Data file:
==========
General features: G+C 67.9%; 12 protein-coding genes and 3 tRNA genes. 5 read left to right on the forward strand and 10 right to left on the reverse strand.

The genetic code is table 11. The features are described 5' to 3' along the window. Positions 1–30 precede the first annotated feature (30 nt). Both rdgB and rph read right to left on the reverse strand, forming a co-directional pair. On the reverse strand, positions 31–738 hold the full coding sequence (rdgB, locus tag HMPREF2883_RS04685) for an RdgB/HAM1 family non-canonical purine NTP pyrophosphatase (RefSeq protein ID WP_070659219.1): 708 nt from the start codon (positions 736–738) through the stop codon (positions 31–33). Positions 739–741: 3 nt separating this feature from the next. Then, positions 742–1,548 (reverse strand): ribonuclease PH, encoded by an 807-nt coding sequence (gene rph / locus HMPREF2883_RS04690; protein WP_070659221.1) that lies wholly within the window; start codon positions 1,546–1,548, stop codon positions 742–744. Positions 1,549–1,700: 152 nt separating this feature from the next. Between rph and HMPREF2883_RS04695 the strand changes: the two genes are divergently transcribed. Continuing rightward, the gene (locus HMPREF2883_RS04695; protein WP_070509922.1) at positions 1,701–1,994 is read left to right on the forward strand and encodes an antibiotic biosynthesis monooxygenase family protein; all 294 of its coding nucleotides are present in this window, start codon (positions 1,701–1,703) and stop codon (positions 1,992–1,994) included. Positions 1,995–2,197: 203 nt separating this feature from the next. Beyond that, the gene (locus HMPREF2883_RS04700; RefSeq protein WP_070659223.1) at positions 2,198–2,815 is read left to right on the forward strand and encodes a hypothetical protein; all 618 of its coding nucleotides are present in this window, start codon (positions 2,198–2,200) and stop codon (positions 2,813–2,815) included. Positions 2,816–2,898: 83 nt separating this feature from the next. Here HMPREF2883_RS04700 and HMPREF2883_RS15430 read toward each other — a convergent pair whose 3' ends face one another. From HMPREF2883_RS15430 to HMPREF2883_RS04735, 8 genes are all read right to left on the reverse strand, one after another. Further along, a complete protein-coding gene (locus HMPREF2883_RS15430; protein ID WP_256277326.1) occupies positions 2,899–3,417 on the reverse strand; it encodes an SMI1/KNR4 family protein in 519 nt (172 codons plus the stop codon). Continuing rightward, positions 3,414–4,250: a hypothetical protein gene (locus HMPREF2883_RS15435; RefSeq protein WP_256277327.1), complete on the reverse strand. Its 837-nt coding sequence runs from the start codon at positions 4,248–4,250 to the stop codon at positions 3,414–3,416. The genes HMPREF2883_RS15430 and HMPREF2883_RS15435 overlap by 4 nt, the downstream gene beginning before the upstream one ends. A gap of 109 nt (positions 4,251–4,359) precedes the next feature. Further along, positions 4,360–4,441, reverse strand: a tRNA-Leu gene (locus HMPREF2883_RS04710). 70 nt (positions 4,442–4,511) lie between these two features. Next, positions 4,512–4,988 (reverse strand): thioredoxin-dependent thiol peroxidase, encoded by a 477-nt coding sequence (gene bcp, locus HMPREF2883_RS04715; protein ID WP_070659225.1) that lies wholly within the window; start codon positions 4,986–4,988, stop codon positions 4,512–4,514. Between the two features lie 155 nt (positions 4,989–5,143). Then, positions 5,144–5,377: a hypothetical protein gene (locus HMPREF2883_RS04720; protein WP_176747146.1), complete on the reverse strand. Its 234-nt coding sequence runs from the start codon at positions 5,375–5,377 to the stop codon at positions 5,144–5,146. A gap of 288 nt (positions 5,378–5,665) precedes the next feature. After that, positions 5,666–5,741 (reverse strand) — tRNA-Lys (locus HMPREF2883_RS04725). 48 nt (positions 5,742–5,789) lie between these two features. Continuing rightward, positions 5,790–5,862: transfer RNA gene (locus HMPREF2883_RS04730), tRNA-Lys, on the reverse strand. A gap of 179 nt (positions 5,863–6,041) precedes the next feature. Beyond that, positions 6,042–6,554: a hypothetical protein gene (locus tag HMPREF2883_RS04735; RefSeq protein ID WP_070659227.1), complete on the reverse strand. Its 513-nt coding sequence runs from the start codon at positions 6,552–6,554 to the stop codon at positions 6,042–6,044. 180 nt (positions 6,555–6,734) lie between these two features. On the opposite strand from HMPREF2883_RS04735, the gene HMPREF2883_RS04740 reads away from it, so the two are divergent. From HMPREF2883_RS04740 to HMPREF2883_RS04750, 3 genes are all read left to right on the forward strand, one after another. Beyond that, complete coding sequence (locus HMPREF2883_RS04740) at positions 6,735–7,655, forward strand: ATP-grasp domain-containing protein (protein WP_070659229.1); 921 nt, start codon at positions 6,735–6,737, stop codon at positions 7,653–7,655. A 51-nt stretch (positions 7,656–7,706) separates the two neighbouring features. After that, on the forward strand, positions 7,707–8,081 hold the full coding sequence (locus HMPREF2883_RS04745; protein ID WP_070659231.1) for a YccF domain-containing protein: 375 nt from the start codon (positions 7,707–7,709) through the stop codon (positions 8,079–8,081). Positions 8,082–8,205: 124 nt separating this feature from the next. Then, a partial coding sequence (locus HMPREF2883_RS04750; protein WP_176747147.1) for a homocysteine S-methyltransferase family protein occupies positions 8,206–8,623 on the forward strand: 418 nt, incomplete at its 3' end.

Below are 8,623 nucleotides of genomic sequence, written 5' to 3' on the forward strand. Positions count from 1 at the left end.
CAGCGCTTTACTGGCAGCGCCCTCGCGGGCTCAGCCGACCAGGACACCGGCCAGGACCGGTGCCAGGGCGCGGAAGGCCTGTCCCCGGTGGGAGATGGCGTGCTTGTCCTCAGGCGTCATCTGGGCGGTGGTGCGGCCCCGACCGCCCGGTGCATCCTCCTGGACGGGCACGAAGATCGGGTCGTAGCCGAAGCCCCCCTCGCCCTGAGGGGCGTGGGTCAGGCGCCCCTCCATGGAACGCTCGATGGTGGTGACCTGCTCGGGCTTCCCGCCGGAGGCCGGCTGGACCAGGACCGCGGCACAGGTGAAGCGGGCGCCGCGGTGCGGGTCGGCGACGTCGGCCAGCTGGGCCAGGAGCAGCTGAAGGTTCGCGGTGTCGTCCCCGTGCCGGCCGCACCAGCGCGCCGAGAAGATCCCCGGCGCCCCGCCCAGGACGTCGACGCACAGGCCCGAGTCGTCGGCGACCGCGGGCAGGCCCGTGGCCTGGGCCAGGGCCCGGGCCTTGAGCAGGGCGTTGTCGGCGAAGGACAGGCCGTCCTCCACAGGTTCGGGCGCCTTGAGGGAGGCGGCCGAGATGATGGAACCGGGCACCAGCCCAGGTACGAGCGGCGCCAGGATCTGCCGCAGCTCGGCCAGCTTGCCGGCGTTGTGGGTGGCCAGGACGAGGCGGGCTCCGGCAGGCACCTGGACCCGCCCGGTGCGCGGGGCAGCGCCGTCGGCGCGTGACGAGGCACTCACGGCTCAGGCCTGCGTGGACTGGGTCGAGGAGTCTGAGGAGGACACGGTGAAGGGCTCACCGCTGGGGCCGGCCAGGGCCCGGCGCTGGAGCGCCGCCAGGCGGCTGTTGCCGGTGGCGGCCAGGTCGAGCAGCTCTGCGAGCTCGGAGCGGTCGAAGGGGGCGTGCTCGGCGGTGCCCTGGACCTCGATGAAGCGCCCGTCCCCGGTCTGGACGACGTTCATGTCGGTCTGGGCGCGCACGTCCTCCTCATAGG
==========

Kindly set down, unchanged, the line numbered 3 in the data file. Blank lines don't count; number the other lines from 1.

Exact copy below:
Below are 8,623 nucleotides of genomic sequence, written 5' to 3' on the forward strand. Positions count from 1 at the left end.